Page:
Martin Tourney: No. 6 B-R wins third straight title

Brendan Hall/ESPN

PLYMOUTH, Mass. -- Even when Bridgewater-Raynham staff ace Jack Connolly doesn’t have his best stuff, the senior righthander still looks brilliant.

Despite six walks and control issues that lingered throughout the game, Connolly carried a no-hitter into the sixth inning of the Brad Martin Championship game against No. 14 Plymouth North, leading the sixth-ranked Trojans to a 5-2 victory over the host Blue Eagles.

It wasn’t the typical performance that accompanies a start from Connolly, but the results were the same as nine Eagles were retired via the strikeout. Connolly baffled the North lineup with a steady diet of curveballs while effectively mixing in his slider and two-seam fastball that appeared to gain velocity as the game unfolded.

“He didn’t throw a lot of first-pitch strikes today and his control was a little bit off, but it shows his toughness and his experience,” B-R coach John Kearney said. “He had good stuff today but not the control at times.”

Connolly retired nine consecutive Plymouth North batters entering the sixth inning with a no-hitter still intact, but Eagles leadoff hitter Colin Nicklas had other ideas.

Facing a full count, Nicklas connected with a slider over the plate, ripping it over the left field fence to breakup the no-no and the shutout with one swing of the bat.

“Props to that kid for hitting a 3-2 slider over the fence,” Connolly said. “But it was tough elements with the wind and as the game went on I got stronger and stronger.

“I’m a little angry with my control, starting counts with a ball, getting down and having to fight back, but I’m happy with my performance.”

As the Eagles took deep-at bats against the Notre Dame bound ace, Connolly’s pitch count mounted quickly as he required 127 pitches to get through the contest.

Despite the high demand on his arm, Kearney had no problem sending out the right-hander to finish the game with Alex McGrath warming in the bullpen as a precaution.

“He stuck with it and wanted to finish,” Kearney recalled. “We asked him and he wanted to finish it, you could see it in his eyes that he wanted to go out and finish it himself.”

Production from the bottom: As the top third of the Trojans lineup struggled, the bottom of the order picked up the slack to give Connolly a lead to work with.

Connolly started the offense off with a triple from the five-spot to leadoff the second inning, scoring a wild-pitch on the following at bat, but the production from eight-hitter Kyle Horsman was crucial.

Horsman knocked in the second B-R run in the second inning, scoring Mike Manning on a single and then plated pinch-runner Cam Polson with a single in the fourth inning. Horsman crossed the plate on a wild pitch to round out the B-R scoring.

“He’s a senior who came on last year and played short for us the last third of the season,” Kearney explained. “He’s been one of the most consistent players for us and sticks a base hit along the way and he was big today.”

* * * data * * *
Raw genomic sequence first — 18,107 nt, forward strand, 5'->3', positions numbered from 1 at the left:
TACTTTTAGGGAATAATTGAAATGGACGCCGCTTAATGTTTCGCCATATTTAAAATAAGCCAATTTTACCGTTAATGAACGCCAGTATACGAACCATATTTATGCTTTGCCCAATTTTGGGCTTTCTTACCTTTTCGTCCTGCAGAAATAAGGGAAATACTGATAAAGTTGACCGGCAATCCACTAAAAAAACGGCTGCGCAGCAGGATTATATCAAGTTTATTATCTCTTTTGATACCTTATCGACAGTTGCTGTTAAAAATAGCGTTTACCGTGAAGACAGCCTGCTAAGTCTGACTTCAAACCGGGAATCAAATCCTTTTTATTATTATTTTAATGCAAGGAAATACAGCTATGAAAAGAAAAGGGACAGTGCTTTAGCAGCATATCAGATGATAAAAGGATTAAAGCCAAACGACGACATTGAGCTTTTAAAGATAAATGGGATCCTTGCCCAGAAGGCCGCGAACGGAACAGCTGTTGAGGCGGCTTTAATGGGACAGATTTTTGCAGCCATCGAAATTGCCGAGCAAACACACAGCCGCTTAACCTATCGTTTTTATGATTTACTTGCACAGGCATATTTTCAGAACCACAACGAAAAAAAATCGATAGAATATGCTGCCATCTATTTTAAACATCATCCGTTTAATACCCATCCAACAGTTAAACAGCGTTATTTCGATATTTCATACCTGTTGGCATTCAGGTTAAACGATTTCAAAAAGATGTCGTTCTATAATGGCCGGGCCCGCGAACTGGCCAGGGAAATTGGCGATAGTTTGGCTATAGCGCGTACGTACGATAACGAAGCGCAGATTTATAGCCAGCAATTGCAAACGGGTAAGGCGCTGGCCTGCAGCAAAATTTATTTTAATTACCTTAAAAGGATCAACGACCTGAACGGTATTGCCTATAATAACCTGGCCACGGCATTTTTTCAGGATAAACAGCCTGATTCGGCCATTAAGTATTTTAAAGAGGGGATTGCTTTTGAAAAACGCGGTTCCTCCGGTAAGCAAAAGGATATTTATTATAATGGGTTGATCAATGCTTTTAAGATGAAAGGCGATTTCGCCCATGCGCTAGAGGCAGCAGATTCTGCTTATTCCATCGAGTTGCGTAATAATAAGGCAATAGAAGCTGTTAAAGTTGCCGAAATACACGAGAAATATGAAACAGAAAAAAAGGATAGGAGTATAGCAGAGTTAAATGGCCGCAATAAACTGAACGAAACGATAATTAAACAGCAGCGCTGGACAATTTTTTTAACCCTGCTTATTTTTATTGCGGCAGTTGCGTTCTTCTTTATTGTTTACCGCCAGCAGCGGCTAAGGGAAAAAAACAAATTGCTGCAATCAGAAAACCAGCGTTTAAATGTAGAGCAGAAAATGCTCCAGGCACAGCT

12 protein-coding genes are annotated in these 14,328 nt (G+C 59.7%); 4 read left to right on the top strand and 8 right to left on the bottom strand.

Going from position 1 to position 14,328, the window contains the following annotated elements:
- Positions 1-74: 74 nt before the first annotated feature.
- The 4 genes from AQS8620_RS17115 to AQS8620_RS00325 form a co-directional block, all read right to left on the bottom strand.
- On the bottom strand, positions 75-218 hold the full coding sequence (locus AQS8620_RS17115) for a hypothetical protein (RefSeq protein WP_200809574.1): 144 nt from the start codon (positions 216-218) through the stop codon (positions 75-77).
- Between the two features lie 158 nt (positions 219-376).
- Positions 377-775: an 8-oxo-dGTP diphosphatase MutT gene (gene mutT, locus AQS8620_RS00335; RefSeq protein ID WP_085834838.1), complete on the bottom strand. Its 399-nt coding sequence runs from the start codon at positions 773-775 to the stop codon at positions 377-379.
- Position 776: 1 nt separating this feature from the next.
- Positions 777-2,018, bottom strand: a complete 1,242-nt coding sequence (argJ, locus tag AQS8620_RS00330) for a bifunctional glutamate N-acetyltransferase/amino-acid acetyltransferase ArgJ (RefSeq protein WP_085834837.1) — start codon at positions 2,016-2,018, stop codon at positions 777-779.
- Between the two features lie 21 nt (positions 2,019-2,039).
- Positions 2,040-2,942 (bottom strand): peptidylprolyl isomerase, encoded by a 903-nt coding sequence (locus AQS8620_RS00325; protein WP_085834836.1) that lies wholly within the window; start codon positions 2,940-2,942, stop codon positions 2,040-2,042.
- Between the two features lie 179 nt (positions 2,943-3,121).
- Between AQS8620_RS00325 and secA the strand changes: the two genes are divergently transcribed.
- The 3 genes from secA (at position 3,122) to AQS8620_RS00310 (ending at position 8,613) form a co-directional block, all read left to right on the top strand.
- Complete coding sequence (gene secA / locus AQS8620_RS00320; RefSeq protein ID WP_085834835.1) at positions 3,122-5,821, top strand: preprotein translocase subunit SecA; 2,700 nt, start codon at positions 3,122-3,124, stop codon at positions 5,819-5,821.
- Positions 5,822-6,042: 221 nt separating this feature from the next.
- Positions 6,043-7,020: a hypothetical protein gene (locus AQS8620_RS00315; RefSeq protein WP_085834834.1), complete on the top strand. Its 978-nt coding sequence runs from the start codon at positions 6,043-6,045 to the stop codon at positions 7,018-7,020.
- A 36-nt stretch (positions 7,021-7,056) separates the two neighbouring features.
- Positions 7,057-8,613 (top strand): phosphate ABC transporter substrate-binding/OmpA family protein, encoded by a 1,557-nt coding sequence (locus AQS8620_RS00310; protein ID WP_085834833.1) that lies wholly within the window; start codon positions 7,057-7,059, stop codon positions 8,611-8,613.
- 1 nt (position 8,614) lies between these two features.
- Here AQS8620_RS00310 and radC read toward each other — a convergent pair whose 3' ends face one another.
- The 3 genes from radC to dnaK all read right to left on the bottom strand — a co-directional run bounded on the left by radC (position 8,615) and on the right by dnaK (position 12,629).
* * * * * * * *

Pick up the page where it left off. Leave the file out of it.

Slapped with a three-run lead in the second inning, Connolly was lights out, allowing only one base runner over the next four innings.

“The three runs felt like 10 runs at that point,” said Kearney. “It helps everyone relax when he’s out there and with those insurance runs, he was able to survive the blip he had in the sixth.”

Eagles threaten: Right out of the shoot, Plymouth North had a chance to jump on Connolly as Nicklas drew a four-pitch walk to open the game and stole second. However, after a failed bunt attempt, Nicklas was nabbed at third on a fielder’s choice.

“I think we should have scored in the first inning, we didn’t execute a bunt to get a guy to third, but it is what it is,” Plymouth North coach Dwayne Follette said. “When you face a pitcher like that, you need make to make the most of your opportunities.”

Facing a three-run deficit in the seventh, the Eagles refused to go quietly, even as they were down to their final out.

Following back-to-back, two-out walks to Nick Lloyd and Nicklas, the tying-run walked to the plate in the form of Cullin Cosgrove. With Joe Walsh looming on deck, Connolly snagged a groundball up the middle and tagged first himself to end the game.

“No shame, but we are Plymouth North and we don’t like to lose anytime,” Follette said. “Tip your hat to them, he pitched well and kept us off balance.”

Silver Lake strikes back: For the third consecutive game, No. 10 Silver Lake allowed a 3-0 lead to slip through their grasp. But this time, the Lakers battled back to take a 5-4 victory over New Bedford in the Brad Martin consolation game.

Trailing 3-0 entering the fourth inning, the Whalers pushed across four runs in the frame, highlighted by Chandler Debrosse’s infield single that was paired up with a throwing error that resulted in three runs scoring. The Lakers pushed across the tying and go-ahead run in the fifth and seventh inning, respectively, both off the bat of Adam Gay, who finished the game 3-for-3 and was a home run short of the cycle.

“That’s what you want out of a senior leader, he’s been a leader for four years,” Silver Lake coach Ken Tocci said. “He led the league in homeruns as a freshman and his power was on display today.”

The Lakers pitching staff entered the game on fumes, hurling a collective 19 innings over the prior 48 hours, largely in part to the 12-inning marathon against Plymouth North on Tuesday.

Mike Melanson, who was saddled with the loss in Tuesday’s game despite throwing just three pitches was handed the ball and delivered exactly what Tocci needed, a complete game effort.

Melanson scattered eight hits while allowing two earned runs and striking out eight Whalers to earn the win.

“Mike put the team on his back, he pitched the other day and gave up the home run and showed he was mentally tough and gave us everything he had,” Tocci said.